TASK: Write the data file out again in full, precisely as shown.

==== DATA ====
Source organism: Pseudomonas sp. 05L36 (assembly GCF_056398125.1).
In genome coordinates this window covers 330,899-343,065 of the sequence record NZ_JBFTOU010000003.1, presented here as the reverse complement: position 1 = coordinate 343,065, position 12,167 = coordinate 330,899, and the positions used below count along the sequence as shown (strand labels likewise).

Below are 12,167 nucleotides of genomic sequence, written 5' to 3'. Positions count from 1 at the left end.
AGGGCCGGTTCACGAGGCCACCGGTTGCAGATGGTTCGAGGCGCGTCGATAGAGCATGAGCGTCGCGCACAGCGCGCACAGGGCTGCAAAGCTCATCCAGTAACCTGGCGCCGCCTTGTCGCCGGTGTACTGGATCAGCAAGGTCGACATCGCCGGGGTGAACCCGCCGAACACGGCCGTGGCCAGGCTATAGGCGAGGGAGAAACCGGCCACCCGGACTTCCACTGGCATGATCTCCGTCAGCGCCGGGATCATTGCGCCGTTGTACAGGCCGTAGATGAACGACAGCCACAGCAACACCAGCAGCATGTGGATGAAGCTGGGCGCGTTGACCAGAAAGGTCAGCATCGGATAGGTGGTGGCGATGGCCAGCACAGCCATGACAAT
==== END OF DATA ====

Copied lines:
Source organism: Pseudomonas sp. 05L36 (assembly GCF_056398125.1).
In genome coordinates this window covers 330,899-343,065 of the sequence record NZ_JBFTOU010000003.1, presented here as the reverse complement: position 1 = coordinate 343,065, position 12,167 = coordinate 330,899, and the positions used below count along the sequence as shown (strand labels likewise).

Below are 12,167 nucleotides of genomic sequence, written 5' to 3'. Positions count from 1 at the left end.
AGGGCCGGTTCACGAGGCCACCGGTTGCAGATGGTTCGAGGCGCGTCGATAGAGCATGAGCGTCGCGCACAGCGCGCACAGGGCTGCAAAGCTCATCCAGTAACCTGGCGCCGCCTTGTCGCCGGTGTACTGGATCAGCAAGGTCGACATCGCCGGGGTGAACCCGCCGAACACGGCCGTGGCCAGGCTATAGGCGAGGGAGAAACCGGCCACCCGGACTTCCACTGGCATGATCTCCGTCAGCGCCGGGATCATTGCGCCGTTGTACAGGCCGTAGATGAACGACAGCCACAGCAACACCAGCAGCATGTGGATGAAGCTGGGCGCGTTGACCAGAAAGGTCAGCATCGGATAGGTGGTGGCGATGGCCAGCACAGCCATGACAAT